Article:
Madhuku, a University of Zimbabwe law professor, said the MDC-T gave Mugabe sufficient room to manipulate the country’s electoral process. He told the National Constitutional Assembly (NCA) congress that the MDC-T gave Mugabe too much power through the new constitution.
The NCA campaigned for a no vote during Zimbabwe’s constitutional referendum held in March this year, a development that widened fissures between the constitutional body and the MDC-T.
Madhuku blamed the MDC-T for being “crybabies who plotted their own downfall”.
“Where Mugabe got his votes, we do not know,” he added. “What we know is that Mugabe had this constitution which he signed and he was responsible for duties such as appointing the Zimbabwe Electoral Commission (ZEC) commissioners and after that, we do not know why the MDC-T wants to complain when they gave the powers to Mugabe in the new constitution.”
Mugabe’s victory was condemned by the MDC-T, civic society group and most Western nations for a myriad of irregularities, including the lack of an audited voters’ roll.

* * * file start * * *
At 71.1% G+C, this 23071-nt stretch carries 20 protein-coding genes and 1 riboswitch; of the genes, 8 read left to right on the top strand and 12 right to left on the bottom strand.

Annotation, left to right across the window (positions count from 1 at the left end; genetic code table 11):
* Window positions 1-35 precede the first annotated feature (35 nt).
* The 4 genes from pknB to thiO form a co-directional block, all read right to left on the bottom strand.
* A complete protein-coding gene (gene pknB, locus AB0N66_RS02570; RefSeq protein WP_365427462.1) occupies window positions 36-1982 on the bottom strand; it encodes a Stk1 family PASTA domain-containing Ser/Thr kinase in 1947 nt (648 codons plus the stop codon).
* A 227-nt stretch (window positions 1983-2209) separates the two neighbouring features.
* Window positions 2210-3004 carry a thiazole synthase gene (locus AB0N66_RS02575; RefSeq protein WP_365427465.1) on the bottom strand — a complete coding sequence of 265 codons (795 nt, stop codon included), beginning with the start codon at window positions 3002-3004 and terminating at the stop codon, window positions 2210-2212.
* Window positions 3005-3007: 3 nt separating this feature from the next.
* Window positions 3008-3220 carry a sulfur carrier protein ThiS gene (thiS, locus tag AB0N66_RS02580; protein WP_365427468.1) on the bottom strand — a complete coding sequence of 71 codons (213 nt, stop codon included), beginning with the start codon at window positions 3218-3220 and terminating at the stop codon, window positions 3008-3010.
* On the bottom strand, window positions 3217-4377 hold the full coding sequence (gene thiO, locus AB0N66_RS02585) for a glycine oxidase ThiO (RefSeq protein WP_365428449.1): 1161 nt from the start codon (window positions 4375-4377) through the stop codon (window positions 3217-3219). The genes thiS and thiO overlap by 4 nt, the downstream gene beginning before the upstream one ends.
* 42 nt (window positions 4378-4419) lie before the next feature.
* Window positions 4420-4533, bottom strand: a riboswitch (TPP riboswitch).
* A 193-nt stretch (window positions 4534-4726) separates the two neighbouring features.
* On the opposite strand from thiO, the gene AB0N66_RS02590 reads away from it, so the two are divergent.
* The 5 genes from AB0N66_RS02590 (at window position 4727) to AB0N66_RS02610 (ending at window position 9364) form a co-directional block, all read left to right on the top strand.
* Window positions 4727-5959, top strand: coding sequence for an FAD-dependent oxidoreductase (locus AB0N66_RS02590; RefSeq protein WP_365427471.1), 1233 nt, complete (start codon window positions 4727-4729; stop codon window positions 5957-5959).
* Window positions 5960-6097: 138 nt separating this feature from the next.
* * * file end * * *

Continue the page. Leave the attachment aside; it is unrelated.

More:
Madhuku, however, conceded that his political party faced a lot of hurdles in its bid to oust Mugabe and Zanu (PF) from power.
“For the NCA, the MDC-T’s departure from government left us with a bigger burden than the one we had before. They left the country with a constitution that is as undemocratic as before,” he said.
Madhuku denied claims he was working with Zanu (PF) to sabotage the MDC-T.
“They claim that Madhuku is now Zanu (PF) yet they spent more than four and a half years with him (Mugabe). The closest that I came to Mugabe was in 1990 when I was graduating at the University of Zimbabwe,” he said.Post published in: News